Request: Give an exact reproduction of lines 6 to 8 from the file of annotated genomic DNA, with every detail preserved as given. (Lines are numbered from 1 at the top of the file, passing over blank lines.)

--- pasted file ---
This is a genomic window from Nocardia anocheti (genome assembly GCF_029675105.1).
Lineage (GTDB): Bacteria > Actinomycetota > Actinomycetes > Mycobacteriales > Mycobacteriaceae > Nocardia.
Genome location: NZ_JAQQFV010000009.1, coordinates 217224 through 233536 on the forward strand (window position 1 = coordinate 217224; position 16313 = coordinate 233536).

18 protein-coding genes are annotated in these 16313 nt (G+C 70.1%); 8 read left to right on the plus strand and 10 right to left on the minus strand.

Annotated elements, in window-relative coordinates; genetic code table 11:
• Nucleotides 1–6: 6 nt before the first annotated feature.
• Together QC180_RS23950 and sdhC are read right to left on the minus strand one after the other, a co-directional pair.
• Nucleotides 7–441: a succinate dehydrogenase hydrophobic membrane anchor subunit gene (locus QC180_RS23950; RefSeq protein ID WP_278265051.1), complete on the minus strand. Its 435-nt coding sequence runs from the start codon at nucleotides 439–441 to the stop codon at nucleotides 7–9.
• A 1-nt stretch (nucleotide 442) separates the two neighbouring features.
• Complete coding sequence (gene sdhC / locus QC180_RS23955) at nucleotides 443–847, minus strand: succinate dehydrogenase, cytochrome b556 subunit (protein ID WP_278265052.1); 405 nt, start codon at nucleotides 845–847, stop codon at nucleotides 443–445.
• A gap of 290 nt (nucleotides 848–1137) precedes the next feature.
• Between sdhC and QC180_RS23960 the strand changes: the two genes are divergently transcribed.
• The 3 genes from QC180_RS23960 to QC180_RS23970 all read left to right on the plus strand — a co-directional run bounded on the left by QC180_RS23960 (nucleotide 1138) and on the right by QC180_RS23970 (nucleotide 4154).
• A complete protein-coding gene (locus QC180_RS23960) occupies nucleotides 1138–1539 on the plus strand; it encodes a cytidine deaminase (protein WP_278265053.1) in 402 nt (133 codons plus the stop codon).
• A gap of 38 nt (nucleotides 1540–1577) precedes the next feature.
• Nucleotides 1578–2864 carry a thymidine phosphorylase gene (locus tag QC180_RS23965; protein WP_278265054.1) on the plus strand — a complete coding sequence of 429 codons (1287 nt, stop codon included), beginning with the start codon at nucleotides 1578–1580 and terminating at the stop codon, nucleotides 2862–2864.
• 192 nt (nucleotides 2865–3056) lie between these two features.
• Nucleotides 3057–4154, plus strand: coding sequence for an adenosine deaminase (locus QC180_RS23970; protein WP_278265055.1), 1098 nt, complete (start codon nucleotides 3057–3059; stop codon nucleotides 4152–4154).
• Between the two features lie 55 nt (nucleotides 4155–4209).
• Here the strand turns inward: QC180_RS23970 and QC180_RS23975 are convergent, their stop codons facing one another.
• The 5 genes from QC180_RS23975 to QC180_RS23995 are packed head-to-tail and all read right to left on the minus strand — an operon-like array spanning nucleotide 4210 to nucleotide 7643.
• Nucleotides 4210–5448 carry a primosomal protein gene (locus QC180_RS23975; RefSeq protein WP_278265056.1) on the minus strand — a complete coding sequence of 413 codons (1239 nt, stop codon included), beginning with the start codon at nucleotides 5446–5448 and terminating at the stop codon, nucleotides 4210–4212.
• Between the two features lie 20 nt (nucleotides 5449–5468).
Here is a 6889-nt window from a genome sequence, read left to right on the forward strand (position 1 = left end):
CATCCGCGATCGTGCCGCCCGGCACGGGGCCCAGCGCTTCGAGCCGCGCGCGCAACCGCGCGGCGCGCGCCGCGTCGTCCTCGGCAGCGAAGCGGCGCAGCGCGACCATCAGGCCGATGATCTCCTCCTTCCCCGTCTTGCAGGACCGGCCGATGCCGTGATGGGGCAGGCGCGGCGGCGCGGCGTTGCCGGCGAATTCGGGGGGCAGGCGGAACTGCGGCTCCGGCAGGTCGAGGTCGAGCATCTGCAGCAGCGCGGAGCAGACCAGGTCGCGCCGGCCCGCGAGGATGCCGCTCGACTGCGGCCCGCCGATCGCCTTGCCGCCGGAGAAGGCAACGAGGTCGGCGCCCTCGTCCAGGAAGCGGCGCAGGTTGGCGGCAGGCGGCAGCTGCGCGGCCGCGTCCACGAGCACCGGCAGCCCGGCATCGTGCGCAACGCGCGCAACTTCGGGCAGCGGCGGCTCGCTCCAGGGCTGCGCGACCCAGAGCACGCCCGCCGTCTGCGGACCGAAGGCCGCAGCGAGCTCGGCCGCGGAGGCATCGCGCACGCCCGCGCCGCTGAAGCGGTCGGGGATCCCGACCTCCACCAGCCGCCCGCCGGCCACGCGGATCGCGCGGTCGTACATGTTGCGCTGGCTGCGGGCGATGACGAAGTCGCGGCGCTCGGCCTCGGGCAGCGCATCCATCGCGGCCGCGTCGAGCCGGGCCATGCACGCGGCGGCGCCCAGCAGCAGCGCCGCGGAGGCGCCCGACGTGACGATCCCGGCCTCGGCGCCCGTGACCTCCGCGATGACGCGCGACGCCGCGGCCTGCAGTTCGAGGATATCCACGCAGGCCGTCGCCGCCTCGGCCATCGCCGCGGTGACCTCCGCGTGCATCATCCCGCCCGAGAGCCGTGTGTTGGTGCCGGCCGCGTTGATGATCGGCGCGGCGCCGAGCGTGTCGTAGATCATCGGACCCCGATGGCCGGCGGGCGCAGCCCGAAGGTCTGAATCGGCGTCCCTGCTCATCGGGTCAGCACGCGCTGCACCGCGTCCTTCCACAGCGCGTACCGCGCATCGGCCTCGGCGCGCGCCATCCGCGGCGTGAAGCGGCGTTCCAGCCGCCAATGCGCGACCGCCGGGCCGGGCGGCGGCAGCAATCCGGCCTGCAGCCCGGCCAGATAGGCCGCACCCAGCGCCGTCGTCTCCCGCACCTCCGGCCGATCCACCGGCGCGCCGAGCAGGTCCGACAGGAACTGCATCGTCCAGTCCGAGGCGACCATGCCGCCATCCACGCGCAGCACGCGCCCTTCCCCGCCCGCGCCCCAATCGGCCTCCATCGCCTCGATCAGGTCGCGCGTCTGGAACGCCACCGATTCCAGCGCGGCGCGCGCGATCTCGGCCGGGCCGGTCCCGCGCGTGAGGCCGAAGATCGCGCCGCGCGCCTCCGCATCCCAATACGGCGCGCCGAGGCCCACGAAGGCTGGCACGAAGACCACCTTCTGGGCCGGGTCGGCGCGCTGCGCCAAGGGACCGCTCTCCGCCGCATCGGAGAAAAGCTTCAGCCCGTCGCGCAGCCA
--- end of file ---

• Nucleotides 1–6: 6 nt before the first annotated feature.
• Together QC180_RS23950 and sdhC are read right to left on the minus strand one after the other, a co-directional pair.
• Nucleotides 7–441: a succinate dehydrogenase hydrophobic membrane anchor subunit gene (locus QC180_RS23950; RefSeq protein ID WP_278265051.1), complete on the minus strand. Its 435-nt coding sequence runs from the start codon at nucleotides 439–441 to the stop codon at nucleotides 7–9.